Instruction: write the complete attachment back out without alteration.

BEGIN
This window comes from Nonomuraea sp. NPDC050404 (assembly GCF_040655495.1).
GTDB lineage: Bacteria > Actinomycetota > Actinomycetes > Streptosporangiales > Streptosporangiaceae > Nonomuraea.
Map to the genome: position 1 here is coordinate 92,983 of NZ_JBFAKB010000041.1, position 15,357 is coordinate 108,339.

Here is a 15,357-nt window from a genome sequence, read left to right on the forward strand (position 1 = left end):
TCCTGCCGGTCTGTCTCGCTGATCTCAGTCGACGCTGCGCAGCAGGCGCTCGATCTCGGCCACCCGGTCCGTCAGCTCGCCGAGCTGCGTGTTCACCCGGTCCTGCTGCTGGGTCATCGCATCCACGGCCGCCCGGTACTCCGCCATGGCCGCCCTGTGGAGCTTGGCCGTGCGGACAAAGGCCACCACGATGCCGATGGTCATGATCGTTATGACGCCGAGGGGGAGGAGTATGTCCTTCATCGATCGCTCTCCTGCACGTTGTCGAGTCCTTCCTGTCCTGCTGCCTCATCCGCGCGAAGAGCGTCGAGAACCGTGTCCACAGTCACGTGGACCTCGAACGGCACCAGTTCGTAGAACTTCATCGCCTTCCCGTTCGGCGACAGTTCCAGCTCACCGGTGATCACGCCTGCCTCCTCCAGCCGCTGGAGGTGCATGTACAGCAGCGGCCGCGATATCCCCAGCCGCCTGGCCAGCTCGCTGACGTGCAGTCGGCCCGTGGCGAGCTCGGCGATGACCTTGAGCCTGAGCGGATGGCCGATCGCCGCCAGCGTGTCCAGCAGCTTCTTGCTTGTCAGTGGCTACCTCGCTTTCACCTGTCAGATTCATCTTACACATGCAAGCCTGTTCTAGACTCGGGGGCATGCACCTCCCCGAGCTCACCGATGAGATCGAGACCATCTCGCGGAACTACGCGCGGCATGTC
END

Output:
This window comes from Nonomuraea sp. NPDC050404 (assembly GCF_040655495.1).
GTDB lineage: Bacteria > Actinomycetota > Actinomycetes > Streptosporangiales > Streptosporangiaceae > Nonomuraea.
Map to the genome: position 1 here is coordinate 92,983 of NZ_JBFAKB010000041.1, position 15,357 is coordinate 108,339.

Here is a 15,357-nt window from a genome sequence, read left to right on the forward strand (position 1 = left end):
TCCTGCCGGTCTGTCTCGCTGATCTCAGTCGACGCTGCGCAGCAGGCGCTCGATCTCGGCCACCCGGTCCGTCAGCTCGCCGAGCTGCGTGTTCACCCGGTCCTGCTGCTGGGTCATCGCATCCACGGCCGCCCGGTACTCCGCCATGGCCGCCCTGTGGAGCTTGGCCGTGCGGACAAAGGCCACCACGATGCCGATGGTCATGATCGTTATGACGCCGAGGGGGAGGAGTATGTCCTTCATCGATCGCTCTCCTGCACGTTGTCGAGTCCTTCCTGTCCTGCTGCCTCATCCGCGCGAAGAGCGTCGAGAACCGTGTCCACAGTCACGTGGACCTCGAACGGCACCAGTTCGTAGAACTTCATCGCCTTCCCGTTCGGCGACAGTTCCAGCTCACCGGTGATCACGCCTGCCTCCTCCAGCCGCTGGAGGTGCATGTACAGCAGCGGCCGCGATATCCCCAGCCGCCTGGCCAGCTCGCTGACGTGCAGTCGGCCCGTGGCGAGCTCGGCGATGACCTTGAGCCTGAGCGGATGGCCGATCGCCGCCAGCGTGTCCAGCAGCTTCTTGCTTGTCAGTGGCTACCTCGCTTTCACCTGTCAGATTCATCTTACACATGCAAGCCTGTTCTAGACTCGGGGGCATGCACCTCCCCGAGCTCACCGATGAGATCGAGACCATCTCGCGGAACTACGCGCGGCATGTC